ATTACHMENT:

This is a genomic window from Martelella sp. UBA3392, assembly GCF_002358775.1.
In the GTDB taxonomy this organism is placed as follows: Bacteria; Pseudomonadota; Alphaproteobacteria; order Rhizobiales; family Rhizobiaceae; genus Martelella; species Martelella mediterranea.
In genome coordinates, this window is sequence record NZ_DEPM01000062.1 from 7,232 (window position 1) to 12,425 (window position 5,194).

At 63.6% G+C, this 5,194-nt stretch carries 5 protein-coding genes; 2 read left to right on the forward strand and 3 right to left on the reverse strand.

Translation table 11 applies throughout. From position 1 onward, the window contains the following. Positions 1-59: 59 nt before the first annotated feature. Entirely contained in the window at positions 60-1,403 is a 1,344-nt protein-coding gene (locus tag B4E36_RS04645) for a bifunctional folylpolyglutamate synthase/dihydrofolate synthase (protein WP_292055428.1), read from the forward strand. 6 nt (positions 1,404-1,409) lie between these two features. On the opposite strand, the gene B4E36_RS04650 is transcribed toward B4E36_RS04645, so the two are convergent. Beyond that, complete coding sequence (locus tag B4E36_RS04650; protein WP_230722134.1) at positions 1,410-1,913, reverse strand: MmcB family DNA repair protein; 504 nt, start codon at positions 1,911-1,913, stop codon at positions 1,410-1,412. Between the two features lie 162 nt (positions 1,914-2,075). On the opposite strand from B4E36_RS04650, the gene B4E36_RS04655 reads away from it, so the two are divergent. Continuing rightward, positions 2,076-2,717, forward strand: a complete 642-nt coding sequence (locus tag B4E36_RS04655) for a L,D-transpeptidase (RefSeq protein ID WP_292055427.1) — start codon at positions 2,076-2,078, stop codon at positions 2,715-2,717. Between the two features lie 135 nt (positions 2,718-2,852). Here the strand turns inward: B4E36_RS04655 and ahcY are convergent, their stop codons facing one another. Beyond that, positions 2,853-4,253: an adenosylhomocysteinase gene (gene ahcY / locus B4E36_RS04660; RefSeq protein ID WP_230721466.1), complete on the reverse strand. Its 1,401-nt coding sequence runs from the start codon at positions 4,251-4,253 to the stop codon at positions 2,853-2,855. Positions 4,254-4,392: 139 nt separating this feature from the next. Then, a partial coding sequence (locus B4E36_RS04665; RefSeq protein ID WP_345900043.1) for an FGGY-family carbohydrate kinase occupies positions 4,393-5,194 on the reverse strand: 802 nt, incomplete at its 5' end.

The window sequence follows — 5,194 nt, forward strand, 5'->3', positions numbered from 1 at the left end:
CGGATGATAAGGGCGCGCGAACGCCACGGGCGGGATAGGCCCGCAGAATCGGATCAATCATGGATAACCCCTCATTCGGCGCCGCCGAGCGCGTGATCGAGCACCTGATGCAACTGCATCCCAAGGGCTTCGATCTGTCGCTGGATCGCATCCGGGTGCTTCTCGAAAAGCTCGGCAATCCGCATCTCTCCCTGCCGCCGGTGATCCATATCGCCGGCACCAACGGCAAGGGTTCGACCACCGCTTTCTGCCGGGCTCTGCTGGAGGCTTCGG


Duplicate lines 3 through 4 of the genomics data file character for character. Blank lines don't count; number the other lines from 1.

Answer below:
In genome coordinates, this window is sequence record NZ_DEPM01000062.1 from 7,232 (window position 1) to 12,425 (window position 5,194).

At 63.6% G+C, this 5,194-nt stretch carries 5 protein-coding genes; 2 read left to right on the forward strand and 3 right to left on the reverse strand.